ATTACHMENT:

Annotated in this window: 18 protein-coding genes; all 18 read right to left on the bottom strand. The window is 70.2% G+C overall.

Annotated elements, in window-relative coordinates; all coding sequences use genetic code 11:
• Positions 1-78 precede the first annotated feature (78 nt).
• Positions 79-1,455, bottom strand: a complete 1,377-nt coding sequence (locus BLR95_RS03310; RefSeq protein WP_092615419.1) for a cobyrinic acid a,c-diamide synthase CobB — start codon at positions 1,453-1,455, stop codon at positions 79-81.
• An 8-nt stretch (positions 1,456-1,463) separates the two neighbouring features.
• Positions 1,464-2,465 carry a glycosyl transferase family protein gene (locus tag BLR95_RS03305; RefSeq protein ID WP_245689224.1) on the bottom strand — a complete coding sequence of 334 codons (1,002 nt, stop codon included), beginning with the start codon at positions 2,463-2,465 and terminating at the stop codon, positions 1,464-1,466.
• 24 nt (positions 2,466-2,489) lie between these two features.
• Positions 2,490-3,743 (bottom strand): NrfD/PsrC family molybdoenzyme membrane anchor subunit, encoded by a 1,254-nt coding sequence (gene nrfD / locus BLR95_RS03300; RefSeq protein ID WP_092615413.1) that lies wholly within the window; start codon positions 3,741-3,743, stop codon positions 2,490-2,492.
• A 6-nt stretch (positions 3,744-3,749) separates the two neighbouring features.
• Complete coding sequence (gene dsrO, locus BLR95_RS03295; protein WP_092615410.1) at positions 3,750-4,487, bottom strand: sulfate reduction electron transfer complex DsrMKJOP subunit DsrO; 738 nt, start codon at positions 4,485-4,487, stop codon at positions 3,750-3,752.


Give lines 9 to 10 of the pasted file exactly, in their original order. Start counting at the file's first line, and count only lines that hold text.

• A 6-nt stretch (positions 3,744-3,749) separates the two neighbouring features.
• Complete coding sequence (gene dsrO, locus BLR95_RS03295; protein WP_092615410.1) at positions 3,750-4,487, bottom strand: sulfate reduction electron transfer complex DsrMKJOP subunit DsrO; 738 nt, start codon at positions 4,485-4,487, stop codon at positions 3,750-3,752.